In SE01 EP01 of family guy
Peter says

Daddy only drank so that statue of liberty would take her clothes off

Hey isnt would the past form of will?

In present it would be

I'm only drinking so that the statue of liberty takes her clothes off

see there's no will

then why would in past?

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1 2

I'm only drinking so that the statue of liberty will take her clothes off.

why will? doesn't so mean the same as in order to? I only drank in order to make statue of liberty take her clothes off. see there's no will
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so that usually takes will or would depending on whether the main clause has the present or the past.

in order to is an infinitival construction.

Even if the meanings are similar, the grammar is different.

Janet is screaming so that her friends will hear her.
Janet was screaming so that her friends would hear her.
Janet is/was screaming in order to alert her friends of the danger.

CJ

what about this sentence?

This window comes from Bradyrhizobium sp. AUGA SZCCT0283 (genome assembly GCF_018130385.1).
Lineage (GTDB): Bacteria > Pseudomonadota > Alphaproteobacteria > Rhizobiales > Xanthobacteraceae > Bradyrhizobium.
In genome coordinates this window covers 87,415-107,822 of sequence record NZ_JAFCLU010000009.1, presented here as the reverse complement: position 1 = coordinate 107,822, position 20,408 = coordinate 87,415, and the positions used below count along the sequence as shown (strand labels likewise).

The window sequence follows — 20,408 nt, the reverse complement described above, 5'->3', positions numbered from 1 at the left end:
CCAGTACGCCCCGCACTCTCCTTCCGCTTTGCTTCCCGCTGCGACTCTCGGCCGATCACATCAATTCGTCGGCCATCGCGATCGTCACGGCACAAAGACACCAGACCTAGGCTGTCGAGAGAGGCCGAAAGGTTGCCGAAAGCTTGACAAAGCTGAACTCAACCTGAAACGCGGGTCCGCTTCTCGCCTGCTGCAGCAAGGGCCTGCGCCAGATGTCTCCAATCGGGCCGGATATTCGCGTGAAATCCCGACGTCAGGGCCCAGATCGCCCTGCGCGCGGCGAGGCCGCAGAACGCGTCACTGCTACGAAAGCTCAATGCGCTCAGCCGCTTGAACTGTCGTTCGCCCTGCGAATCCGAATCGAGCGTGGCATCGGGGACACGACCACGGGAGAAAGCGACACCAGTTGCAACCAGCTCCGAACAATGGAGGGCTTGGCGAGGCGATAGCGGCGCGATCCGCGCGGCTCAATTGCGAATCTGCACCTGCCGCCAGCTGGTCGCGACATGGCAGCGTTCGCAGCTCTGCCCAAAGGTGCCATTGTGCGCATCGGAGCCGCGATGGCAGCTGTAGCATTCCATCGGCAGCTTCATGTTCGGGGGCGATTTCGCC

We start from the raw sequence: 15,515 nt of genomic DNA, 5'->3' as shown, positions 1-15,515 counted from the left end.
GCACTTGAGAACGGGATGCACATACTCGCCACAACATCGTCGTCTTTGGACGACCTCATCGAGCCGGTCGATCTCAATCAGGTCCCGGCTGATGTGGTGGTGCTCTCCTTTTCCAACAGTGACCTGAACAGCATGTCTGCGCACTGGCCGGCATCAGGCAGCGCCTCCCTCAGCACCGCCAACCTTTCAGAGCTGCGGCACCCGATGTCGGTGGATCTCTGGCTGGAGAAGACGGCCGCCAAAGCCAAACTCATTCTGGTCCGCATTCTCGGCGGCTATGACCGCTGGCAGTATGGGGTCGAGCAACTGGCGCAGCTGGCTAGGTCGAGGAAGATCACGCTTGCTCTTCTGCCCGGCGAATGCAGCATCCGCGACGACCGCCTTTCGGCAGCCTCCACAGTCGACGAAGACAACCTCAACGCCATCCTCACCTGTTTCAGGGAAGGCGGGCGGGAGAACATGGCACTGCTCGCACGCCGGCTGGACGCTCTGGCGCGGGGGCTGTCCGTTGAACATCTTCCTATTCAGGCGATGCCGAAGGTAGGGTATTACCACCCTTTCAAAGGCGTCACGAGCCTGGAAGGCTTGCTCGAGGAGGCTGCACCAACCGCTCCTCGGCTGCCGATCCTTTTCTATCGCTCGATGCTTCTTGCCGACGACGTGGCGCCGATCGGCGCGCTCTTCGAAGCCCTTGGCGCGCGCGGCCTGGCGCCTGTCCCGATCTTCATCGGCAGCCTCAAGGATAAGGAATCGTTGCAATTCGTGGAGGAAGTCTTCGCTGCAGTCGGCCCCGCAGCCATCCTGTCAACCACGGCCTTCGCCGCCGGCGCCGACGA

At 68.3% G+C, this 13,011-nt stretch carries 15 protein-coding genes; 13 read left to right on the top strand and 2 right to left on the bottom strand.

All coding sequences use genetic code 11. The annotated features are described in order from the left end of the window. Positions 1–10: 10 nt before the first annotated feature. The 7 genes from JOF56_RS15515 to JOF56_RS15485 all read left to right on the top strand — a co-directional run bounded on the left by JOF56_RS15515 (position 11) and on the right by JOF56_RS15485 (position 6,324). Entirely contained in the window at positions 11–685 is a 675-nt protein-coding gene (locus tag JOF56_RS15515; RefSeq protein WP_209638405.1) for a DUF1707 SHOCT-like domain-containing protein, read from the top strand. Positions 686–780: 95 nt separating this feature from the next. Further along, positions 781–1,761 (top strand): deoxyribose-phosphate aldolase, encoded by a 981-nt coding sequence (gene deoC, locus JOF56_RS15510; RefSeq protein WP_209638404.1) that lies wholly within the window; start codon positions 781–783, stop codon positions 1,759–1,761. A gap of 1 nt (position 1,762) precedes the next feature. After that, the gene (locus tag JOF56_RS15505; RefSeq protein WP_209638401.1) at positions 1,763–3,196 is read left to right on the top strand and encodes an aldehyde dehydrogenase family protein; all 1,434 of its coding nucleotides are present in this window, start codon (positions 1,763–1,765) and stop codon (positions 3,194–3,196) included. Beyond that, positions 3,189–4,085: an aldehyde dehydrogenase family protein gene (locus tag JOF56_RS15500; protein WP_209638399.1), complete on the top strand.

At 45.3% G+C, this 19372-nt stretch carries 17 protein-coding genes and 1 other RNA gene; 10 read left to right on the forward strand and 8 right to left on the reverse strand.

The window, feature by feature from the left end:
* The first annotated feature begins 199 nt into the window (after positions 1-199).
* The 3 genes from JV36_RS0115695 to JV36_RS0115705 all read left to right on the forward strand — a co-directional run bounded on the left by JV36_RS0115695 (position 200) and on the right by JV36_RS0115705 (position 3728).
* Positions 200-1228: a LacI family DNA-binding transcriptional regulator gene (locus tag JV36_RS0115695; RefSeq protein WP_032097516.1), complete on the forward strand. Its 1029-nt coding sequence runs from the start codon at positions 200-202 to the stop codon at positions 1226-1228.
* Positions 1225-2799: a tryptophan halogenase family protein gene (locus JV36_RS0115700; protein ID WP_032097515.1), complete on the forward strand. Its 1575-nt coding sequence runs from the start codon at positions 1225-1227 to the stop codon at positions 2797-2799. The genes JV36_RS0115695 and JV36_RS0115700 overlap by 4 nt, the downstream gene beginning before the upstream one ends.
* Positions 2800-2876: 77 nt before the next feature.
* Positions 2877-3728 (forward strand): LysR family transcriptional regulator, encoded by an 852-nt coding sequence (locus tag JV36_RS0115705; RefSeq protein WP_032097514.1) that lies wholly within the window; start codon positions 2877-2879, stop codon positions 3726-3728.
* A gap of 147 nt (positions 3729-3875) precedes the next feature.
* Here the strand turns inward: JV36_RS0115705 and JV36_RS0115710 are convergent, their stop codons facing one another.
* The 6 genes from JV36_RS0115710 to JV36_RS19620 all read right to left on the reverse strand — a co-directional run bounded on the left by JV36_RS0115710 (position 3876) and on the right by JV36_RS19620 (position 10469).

Please don't move Johnny so the bees don't sting you

(see there's no will or any other modal verb )

user577

what about this sentence?

Please don't move Johnny so the bees don't sting you

(see there's no will or any other modal verb )

Yes, I can plainly see that there's no "will" in that sentence, though "won't" could easily substitute for "don't".

Is that somehow a problem for you?

CJ

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wont can substitute for dont and the meaning will remain the same?

then according to this we can also omit will from your given example


Janet is screaming so that her friends hear her.

user577

then according to this we can also omit will from your given example


Janet is screaming so that her friends hear her.

Yes, that's OK too, but it suggests that she was succeeding at being heard, whereas with "will" it means she's hoping that she'll be heard.

CJ

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